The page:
The most contributing authors are Ventsel, A. (15), Voolaid, P. (9), Leete, A (9) and Koiva, M. (9). The number of citations and the impact of the most contributing authors are visualized in Figure 4.
The most cited paper in EJoF with three cites is Johanson, K. The changing meaning of "thunderbolts " that was published in 2009. All the citations are self-citations from EJoF.
Self-citation can be an issue and it keeps coming up from time to time since sometimes journals use it to boost their impact factors. But self-citation is a natural thing that occurs in all journals disregarding the research area. Given the cumulative nature of the production of new knowledge, self-citations constitute a natural part of the communication process (Costas et al. 2010).
Among all journals listed in the 2010 JCR Science Edition, for example, 85% have self-citation rates of less than 15% (Testa 2012).
By the end of 2014 EJoF had been cited 45 times with 10 being self-citations (22.3%). This number of citations is not relevant compared to other journals review in this paper (Table 11).
It is easy to get lost in huge numbers and forget everything else. Large numbers of citations and WoS documents attract attention and admiration yet in many cases they do not show the full potential and impact of a researcher, researcher's area, institution or a country. Sometimes looking into the subject inside its own area or peers may paint a totally different picture. Smaller areas of research deserve also notification since they are analyzable.
Folklore in Estonia and in the world is microscopic amongst the wide specter of research areas and invisible by most of the popular indicators. Yet researchers are working and publishing and their papers have an impact on the area. History (Yalcin 2010, Behles 2014) and present have proven that bibliometrics can be used to measure the area of folklore and other areas in the field of arts and humanities.
This paper has answered the questions raised at the beginning. Estonian folklore researchers are very active compared to their neighbors and they are remarkably visible amongst other big research countries from all over the world. The impact of the works published in Estonia is also comparable to other countries. Considering its size, Estonia and its folklore researchers have had global level numbers in all indicators in the last five years. The Electronic Journal of Folklore has had the main role in bringing Estonia to this level. It publishes works from authors all over the world and receives citations from all over the world. Its impact is still small considering other journals in this paper but the rise to the place at the moment has been quick and if it continues on a mission to be more than a local journal there is no question that its impact will rise even more.
These results confirm that EJoF is becoming a leading influential journal in the area; they also suggest that EJoF has disproportionate strength in the area given its smaller size and recent rise to the A&HCI in comparison to other journals (Behles 2014).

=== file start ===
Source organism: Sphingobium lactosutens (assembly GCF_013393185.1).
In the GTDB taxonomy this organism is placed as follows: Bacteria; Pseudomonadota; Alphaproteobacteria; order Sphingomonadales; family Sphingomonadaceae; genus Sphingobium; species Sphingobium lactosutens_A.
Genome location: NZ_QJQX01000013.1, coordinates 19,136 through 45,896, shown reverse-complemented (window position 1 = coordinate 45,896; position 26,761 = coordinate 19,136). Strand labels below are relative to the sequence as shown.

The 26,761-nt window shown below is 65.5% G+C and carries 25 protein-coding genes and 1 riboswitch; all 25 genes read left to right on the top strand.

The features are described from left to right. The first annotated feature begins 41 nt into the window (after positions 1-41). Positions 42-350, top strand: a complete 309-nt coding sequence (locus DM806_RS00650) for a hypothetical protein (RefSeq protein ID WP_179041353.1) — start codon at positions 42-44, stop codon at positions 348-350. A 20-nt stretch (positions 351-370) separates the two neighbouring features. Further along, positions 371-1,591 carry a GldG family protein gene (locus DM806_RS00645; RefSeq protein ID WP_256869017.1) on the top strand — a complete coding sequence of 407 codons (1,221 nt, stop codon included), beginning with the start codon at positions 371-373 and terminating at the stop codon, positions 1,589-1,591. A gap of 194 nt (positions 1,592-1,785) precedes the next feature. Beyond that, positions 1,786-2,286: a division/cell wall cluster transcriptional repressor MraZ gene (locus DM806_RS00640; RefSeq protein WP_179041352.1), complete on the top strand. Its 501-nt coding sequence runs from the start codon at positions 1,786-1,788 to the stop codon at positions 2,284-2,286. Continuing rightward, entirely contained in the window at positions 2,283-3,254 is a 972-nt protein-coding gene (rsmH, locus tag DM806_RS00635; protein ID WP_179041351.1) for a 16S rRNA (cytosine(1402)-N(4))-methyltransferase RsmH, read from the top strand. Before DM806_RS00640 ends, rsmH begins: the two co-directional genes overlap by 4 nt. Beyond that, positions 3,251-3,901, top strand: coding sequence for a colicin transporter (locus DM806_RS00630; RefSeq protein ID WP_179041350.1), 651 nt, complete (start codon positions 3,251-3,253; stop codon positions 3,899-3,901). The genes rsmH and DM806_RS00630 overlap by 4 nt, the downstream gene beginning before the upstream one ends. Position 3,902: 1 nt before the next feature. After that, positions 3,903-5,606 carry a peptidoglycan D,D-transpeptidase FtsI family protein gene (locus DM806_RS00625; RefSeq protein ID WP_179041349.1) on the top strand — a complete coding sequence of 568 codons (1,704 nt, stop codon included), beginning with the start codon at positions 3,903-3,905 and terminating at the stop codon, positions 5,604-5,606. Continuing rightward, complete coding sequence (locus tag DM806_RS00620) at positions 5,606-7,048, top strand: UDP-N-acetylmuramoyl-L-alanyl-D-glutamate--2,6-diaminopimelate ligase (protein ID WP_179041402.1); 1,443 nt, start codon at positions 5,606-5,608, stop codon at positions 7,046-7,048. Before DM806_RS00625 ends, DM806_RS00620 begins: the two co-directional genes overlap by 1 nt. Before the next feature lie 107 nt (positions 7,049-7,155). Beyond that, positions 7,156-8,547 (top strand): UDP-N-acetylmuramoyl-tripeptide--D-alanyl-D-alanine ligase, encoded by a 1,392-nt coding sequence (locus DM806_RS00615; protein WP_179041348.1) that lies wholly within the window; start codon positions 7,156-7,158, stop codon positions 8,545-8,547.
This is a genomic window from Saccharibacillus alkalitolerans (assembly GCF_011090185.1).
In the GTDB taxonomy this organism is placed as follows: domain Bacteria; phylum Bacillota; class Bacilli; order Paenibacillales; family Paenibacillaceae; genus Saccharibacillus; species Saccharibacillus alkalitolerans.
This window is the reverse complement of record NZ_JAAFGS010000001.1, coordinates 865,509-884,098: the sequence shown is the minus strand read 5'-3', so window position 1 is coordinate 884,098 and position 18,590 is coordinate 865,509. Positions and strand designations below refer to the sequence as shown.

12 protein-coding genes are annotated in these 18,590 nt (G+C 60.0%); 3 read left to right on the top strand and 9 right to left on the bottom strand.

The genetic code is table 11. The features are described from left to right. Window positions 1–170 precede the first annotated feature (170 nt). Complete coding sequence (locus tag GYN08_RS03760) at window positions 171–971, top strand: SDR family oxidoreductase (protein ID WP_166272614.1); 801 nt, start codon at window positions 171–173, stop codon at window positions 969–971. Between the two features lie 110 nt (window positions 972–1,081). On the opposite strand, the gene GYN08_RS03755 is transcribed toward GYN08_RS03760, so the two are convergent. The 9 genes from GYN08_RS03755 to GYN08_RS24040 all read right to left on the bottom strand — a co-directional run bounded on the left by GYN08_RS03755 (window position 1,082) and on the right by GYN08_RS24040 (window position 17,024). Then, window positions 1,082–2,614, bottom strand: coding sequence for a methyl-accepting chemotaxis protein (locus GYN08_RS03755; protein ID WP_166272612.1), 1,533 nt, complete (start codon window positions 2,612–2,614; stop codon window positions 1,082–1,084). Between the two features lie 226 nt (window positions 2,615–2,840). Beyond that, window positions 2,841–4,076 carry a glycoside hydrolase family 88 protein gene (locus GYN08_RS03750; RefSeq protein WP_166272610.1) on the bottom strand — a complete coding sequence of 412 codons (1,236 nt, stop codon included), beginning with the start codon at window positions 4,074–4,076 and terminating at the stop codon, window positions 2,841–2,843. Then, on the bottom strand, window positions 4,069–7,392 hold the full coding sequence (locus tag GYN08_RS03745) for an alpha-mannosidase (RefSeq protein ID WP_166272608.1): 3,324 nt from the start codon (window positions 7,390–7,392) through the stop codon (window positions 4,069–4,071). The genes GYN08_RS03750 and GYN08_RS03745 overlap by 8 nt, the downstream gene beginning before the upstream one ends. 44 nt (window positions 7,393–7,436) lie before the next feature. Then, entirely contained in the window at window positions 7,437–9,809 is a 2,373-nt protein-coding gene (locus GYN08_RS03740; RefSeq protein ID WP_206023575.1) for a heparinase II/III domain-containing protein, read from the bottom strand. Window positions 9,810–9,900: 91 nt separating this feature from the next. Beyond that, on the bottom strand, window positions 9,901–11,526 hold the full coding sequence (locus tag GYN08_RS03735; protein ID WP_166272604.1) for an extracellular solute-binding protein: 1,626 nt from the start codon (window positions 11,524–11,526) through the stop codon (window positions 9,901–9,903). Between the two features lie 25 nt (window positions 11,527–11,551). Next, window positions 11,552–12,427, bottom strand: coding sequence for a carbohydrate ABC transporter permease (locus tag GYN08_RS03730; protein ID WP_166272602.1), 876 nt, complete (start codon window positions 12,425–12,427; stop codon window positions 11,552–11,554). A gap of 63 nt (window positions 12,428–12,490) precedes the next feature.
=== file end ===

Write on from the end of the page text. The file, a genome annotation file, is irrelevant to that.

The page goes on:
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Table 1. Comparison of Estonia, Finland, England and USA in the areas of folklore (2010-2014) Country Web of Category Times Citation Science Normalized Cited Imapact Documents Citation Impact ESTONIA 73 1.08 16 0.22 UK 242 0.94 25 0.10 FINLAND 35 0.43 2 0.06 SWEDEN 19 3.13 4 0.21 LATVIA 5 * 0.00 1 0.20 LITHUANIA 4 ** 0.00 0 0.00 USA 853 1.81 157 0.18 WORLD 4543 0.85 498 0.11 Country Average % Impact Percentile Documents Relative to in Top World 10% ESTONIA 86.42 5.48% 0.045 UK 92.26 4.12% 0.022 FINLAND 94.90 2.86% 0.012 SWEDEN 80.69 15.79% 0.045 LATVIA 100.00 0.00% 0.000 LITHUANIA 0.00 0.00% 0.000 USA 89.83 7.03% 0.039 WORLD 94.51 3.17% 0.023 * All published in the Estonian journal Electronic Journal of Folklore ** 50 % published in the Estonian journal Electronic Journal of Folklore Table 2. The top 10 in the world from 2010-2014 Web of Times Science Cited Documents USA 853 USA 157 TURKEY 372 GERMANY 26 (FED REP GER) GERMANY 196 ENGLAND 19 (FED REP GER) ENGLAND 158 TURKEY 18 SPAIN 133 ESTONIA 16 AUSTRIA 119 AUSTRIA 11 ESTONIA 73 SPAIN 11 SWITZERLAND 64 NETHERLANDS 7 BELGIUM 57 CANADA 7 SCOTLAND 48 FRANCE 6 Impact Category Relative to Normalized World *(2) Citation Impact SOUTH 0.107 NORWAY 4.09 AFRICA ARGENTINA 0.107 SWEDEN 3.13 GREECE 0.071 SOUTH AFRICA 2.57 NEW ZEALAND 0.071 ARGENTINA 2.43 RUSSIA 0.059 USA 1.81 ICELAND 0.058 ICELAND 1.61 FRANCE 0.053 RUSSIA 1.59 NORWAY 0.049 FRANCE 1.52 ESTONIA 0.047 GREECE 1.39 SWEDEN 0.045 ESTONIA 1.08 Citation Impact *(1) SOUTH 0.5 AFRICA ARGENTINA 0.5 GREECE 0.33 NEW ZEALAND 0.33 RUSSIA 0.28 ICELAND 0.27 FRANCE 0.25 NORWAY 0.23 ESTONIA 0.22 SWEDEN 0.21 *(1) Citation impact (citations per paper) normalized for subject, year and document type (Incites Indicators Handbook. 2014). *(2) Impact Relative to World indicator is the ratio of the Citation Impact of a set of documents divided by the world Citation Impact for a given period of time (InCites Indicators Handbook. 2014). Table 3. Document types and average citation per document of folklore documents in WoS by Estonian researchers from 2010-2014 Article Book Editorial review material Number of documents 49 17 4 % of 73 67.123% 23.288% 5.479% CPP 0.37 0 0.25 News Proceedings Book idem paper chapter Number of documents 3 2 1 % of 73 4.110% 2.740% 1.370% CPP 0 0 0 Table 4. Number of Web of Science documents 2005-2014 Web of Science Documents 1. USA 1687 2. TURKEY 532 3. GERMANY (FED REP GER) 308 4. ENGLAND 298 5. SPAIN 250 6. AUSTRIA 243 7. SWITZERLAND 101 8. ESTONIA 100 9. BELGIUM 94 10. CANADA 88 Table 5. Number of times cited 2005-2014 Times Cited 1. USA 740 2. ENGLAND 82 3. GERMANY (FED REP GER) 73 4. TURKEY 40 5. NETHERLANDS 37 6. SPAIN 37 7. CANADA 35 8. ESTONIA 31 9. FRANCE 19 10. SWITZERLAND 19 Table 6. Impact Factor of folklore journals from 2012-2014 Journal IF in 2012 IF in 2013 IF in 2014 FF Communications 0 0 0 Folklore, The Journal for the 0.077 0.064 0.068 Folklore Society of England The Journal of Folklore 0.172 0.153 0.346 Research Folk Life--Journal of Ethnological Studies from 0 0 0 United Kingdom Electronic Journal of Folklore 0.035 0.049 0.035 Table 7. Folklore journals and their history in WoS until 2014 Journal First Number of Number of publication publication citations in WoS FF Communications 1980 199 5 Folklore, The Journal 1980 1788 1232 for the Folklore Society of England The Journal of 1983 640 1136 Folklore Research Folk Life--Journal 2005 103 5 of Ethnological Studies from United Kingdom Electronic Journal 2008 305 39 of Folklore Journal CPP h-index Journal Normalized citation Impact *(1) FF Communications 0.02 1 0.06 Folklore, The Journal 0.68 11 0.49 for the Folklore Society of England The Journal of 1.77 13 0.76 Folklore Research Folk Life--Journal 0.04 1 0.29 of Ethnological Studies from United Kingdom Electronic Journal 0.12 2 0.57 of Folklore Journal Category % Docs Normalized Cited citation Impact *(2) FF Communications 0.08 2% Folklore, The Journal 1.20 23% for the Folklore Society of England The Journal of 2.26 45% Folklore Research Folk Life--Journal 0.72 5% of Ethnological Studies from United Kingdom Electronic Journal 0.59 10% of Folklore *(1) The Journal Normalized Citation Impact (JNCI) indicator is a similar indicator to the Normalized Citation Impact, but instead of normalizing per subject area or field, it normalizes the citation rate for the journal in which the document is publishing. *(2) Citation impact (citations per paper) normalized for category, year and document type. Table 8. Folklore journals and their history in Scopus and SCImago to 2014 Journal First Number of Number of publication publication citations in Scopus FF Communications 2002 66 11 Folklore (United Kingdom) 1980 335 773 (Folklore, The Journal for the Folklore Society of England) The Journal of 2002 189 397 Folklore Research Folk Life--Journal of 2002 109 49 Ethnological Studies from United Kingdom Folklore (Estonia) 2012 112 14 (Electronic Journal of Folklore) Journal CPP h-index SJR 2012 FF Communications 0.166 2 0.106 Folklore (United Kingdom) 2.307 12 0.16 (Folklore, The Journal for the Folklore Society of England) The Journal of 2.100 9 0.177 Folklore Research Folk Life--Journal of 0.449 3 0.133 Ethnological Studies from United Kingdom Folklore (Estonia) 0.125 2 0 (Electronic Journal of Folklore) Journal SJR 2013 SJR 2014 FF Communications 0.126 0.101 Folklore (United Kingdom) 0.123 0.139 (Folklore, The Journal for the Folklore Society of England) The Journal of 0.168 0.15 Folklore Research Folk Life--Journal of 0.101 0.159 Ethnological Studies from United Kingdom Folklore (Estonia) 0.101 0.125 (Electronic Journal of Folklore) Table 9. Document types and average citation per document in WoS of EJoF Article News Book Editorial idem review material Number of 165 62 49 17 documents % of 867 54.09% 20.32% 16.06% 5.57% CPP 0.24 0.06 0 0,06 Proceedings Biographical Review Letter paper item Number of 11 8 3 1 documents % of 867 3.60% 2.62% 0.98% 0.32% CPP 0 0 0 0 Table 10. Percentile of publications from the countries of folklore and the origin of their citations until 2014 Journal Country % of documents % of citing from origin articles from country origin country FF Communications Finland 5% 0% Folklore, The Journal England 21% 17% for the Folklore Society of England The Journal of Folklore USA 66% 50% Research Folk Life--Journal of United 32% * 40% Ethnological Studies Kingdom from United Kingdom Electronic Journal of Estonia 22% 29% Folklore * England, Wales, Scotland and Northern Ireland combined Table 11. Self-citations to documents published until 2014 Journal % of self-citation FF Communications 0% Folklore, The Journal for the 22.4% Folklore Society of England The Journal of Folklore Research 9.9% Folk Life--Journal of Ethnological 40% Studies from United Kingdom Electronic Journal of Folklore 22.3% Figure 1. Estonian folklore research from 2005-2014. #OF PUB #OF CITES 2005 3 1 2006 5 3 2007 2 1 2008 5 2 2009 14 6 2010 7 1 2011 11 6 2012 14 8 2013 20 1 2014 21 0 Note: Table made from line graph. Figure 3. Number of documents, number of cites to the documents and the impact of the countries contributing to EJoF 2008-2014. # of doc # of cites Impact ESTONIA 19 0.28 FINLAND 3 0.12 RUSSIA 5 0.28 NORWAY 0 0 ENGLAND 3 0.38 USA 1 0.14 SWEDEN 0 0 LATVIA 6 2 0.33 BULGARIA 0 0 ISRAEL 1 0.25 Note: Table made from bar graph.